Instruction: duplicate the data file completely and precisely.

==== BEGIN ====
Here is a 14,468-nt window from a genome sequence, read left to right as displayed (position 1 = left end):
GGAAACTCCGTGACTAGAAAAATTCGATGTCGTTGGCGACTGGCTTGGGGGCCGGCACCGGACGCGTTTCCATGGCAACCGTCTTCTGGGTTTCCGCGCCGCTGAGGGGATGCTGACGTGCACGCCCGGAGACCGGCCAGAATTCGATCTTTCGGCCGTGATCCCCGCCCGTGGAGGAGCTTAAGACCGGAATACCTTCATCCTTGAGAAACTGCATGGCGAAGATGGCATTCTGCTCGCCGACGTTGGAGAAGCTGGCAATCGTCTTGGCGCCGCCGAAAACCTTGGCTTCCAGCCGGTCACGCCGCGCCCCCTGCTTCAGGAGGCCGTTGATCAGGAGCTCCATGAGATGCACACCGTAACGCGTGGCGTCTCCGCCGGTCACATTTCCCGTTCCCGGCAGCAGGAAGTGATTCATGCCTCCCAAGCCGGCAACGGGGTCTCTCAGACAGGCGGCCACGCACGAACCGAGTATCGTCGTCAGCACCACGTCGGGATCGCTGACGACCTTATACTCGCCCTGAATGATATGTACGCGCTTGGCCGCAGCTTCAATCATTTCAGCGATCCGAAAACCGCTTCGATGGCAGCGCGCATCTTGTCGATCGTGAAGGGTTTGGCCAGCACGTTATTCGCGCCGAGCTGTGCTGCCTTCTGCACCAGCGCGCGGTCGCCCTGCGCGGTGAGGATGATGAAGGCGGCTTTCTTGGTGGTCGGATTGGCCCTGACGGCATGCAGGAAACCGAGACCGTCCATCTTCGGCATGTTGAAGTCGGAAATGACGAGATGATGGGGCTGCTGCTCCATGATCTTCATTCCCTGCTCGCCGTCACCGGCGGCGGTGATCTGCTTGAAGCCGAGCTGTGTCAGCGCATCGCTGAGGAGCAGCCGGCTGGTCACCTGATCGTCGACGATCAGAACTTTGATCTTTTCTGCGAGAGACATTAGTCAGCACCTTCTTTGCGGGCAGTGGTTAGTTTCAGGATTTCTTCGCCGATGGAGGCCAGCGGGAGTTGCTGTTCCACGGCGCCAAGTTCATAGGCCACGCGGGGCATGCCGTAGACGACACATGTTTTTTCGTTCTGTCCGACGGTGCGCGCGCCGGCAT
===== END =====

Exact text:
Here is a 14,468-nt window from a genome sequence, read left to right as displayed (position 1 = left end):
GGAAACTCCGTGACTAGAAAAATTCGATGTCGTTGGCGACTGGCTTGGGGGCCGGCACCGGACGCGTTTCCATGGCAACCGTCTTCTGGGTTTCCGCGCCGCTGAGGGGATGCTGACGTGCACGCCCGGAGACCGGCCAGAATTCGATCTTTCGGCCGTGATCCCCGCCCGTGGAGGAGCTTAAGACCGGAATACCTTCATCCTTGAGAAACTGCATGGCGAAGATGGCATTCTGCTCGCCGACGTTGGAGAAGCTGGCAATCGTCTTGGCGCCGCCGAAAACCTTGGCTTCCAGCCGGTCACGCCGCGCCCCCTGCTTCAGGAGGCCGTTGATCAGGAGCTCCATGAGATGCACACCGTAACGCGTGGCGTCTCCGCCGGTCACATTTCCCGTTCCCGGCAGCAGGAAGTGATTCATGCCTCCCAAGCCGGCAACGGGGTCTCTCAGACAGGCGGCCACGCACGAACCGAGTATCGTCGTCAGCACCACGTCGGGATCGCTGACGACCTTATACTCGCCCTGAATGATATGTACGCGCTTGGCCGCAGCTTCAATCATTTCAGCGATCCGAAAACCGCTTCGATGGCAGCGCGCATCTTGTCGATCGTGAAGGGTTTGGCCAGCACGTTATTCGCGCCGAGCTGTGCTGCCTTCTGCACCAGCGCGCGGTCGCCCTGCGCGGTGAGGATGATGAAGGCGGCTTTCTTGGTGGTCGGATTGGCCCTGACGGCATGCAGGAAACCGAGACCGTCCATCTTCGGCATGTTGAAGTCGGAAATGACGAGATGATGGGGCTGCTGCTCCATGATCTTCATTCCCTGCTCGCCGTCACCGGCGGCGGTGATCTGCTTGAAGCCGAGCTGTGTCAGCGCATCGCTGAGGAGCAGCCGGCTGGTCACCTGATCGTCGACGATCAGAACTTTGATCTTTTCTGCGAGAGACATTAGTCAGCACCTTCTTTGCGGGCAGTGGTTAGTTTCAGGATTTCTTCGCCGATGGAGGCCAGCGGGAGTTGCTGTTCCACGGCGCCAAGTTCATAGGCCACGCGGGGCATGCCGTAGACGACACATGTTTTTTCGTTCTGTCCGACGGTGCGCGCGCCGGCAT